And if Ohtani can keep up hitting at DH on top of that, it could make for a strong enough lineup to paper over a starting rotation that desperately needs one of Andrew Heaney, Tyler Skaggs, or Matt Harvey to step up otherwise. They’re in a pretty similar place to the A’s in that regard, despite the fact that their lineup is a lot more top-heavy.

How do they measure up to the Astros?

Really, this feels a lot like the comparison to the A’s. I think there’s a chance the starting lineup of the Angels’ roster is evenly matched with the Astros. Going over a position-by-position, head-to-head comparison, I think the Astros are better at more positions (I’d say one outfield spot and the entire infield, although shortstop and catcher are very close), but Trout is so good that he makes up for a lot of the difference.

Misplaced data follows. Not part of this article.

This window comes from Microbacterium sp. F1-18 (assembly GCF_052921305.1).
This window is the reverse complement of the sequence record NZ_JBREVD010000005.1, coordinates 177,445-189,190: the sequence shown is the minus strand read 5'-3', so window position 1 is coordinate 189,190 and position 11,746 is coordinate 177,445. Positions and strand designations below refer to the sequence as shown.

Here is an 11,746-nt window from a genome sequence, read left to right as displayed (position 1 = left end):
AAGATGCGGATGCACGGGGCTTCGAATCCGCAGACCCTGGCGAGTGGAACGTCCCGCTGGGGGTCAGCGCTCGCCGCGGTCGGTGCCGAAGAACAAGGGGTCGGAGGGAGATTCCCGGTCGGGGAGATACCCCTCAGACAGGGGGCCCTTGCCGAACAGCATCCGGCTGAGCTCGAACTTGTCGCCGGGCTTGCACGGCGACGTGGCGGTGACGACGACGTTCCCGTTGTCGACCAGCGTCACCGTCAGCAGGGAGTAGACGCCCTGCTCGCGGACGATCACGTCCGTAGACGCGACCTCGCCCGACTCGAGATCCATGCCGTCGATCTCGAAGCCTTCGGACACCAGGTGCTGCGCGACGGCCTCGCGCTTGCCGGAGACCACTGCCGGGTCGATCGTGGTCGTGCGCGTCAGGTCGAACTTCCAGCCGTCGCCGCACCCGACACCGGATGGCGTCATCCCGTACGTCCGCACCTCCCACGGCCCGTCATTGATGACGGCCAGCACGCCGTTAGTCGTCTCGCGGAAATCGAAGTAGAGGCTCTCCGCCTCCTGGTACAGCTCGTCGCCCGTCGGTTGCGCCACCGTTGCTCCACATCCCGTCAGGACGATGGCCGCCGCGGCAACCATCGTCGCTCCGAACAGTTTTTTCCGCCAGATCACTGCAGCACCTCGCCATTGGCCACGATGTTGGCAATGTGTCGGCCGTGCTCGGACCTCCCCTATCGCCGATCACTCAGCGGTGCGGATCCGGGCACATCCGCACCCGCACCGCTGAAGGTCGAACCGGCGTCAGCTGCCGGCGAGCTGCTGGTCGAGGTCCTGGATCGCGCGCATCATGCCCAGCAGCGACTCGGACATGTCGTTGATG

But the pitching situation is just not good. The rotation seems a little more settled than the A’s; I said of the A’s that none of their Opening Day starters would make the Astros’ rotation, and I don’t think that’s necessarily true for Los Angeles. But at the same time, the only way a rotation headed by Tyler Skaggs and Andrew Heaney matches one lead by Justin Verlander and Gerrit Cole is if a lot goes wrong on the latter. Of course, even then, Cole and Verlander have longer track records and the Astros’ prospect situation is a lot better than the Angels’, so Houston has more insurance than they do against things going wrong in the first place.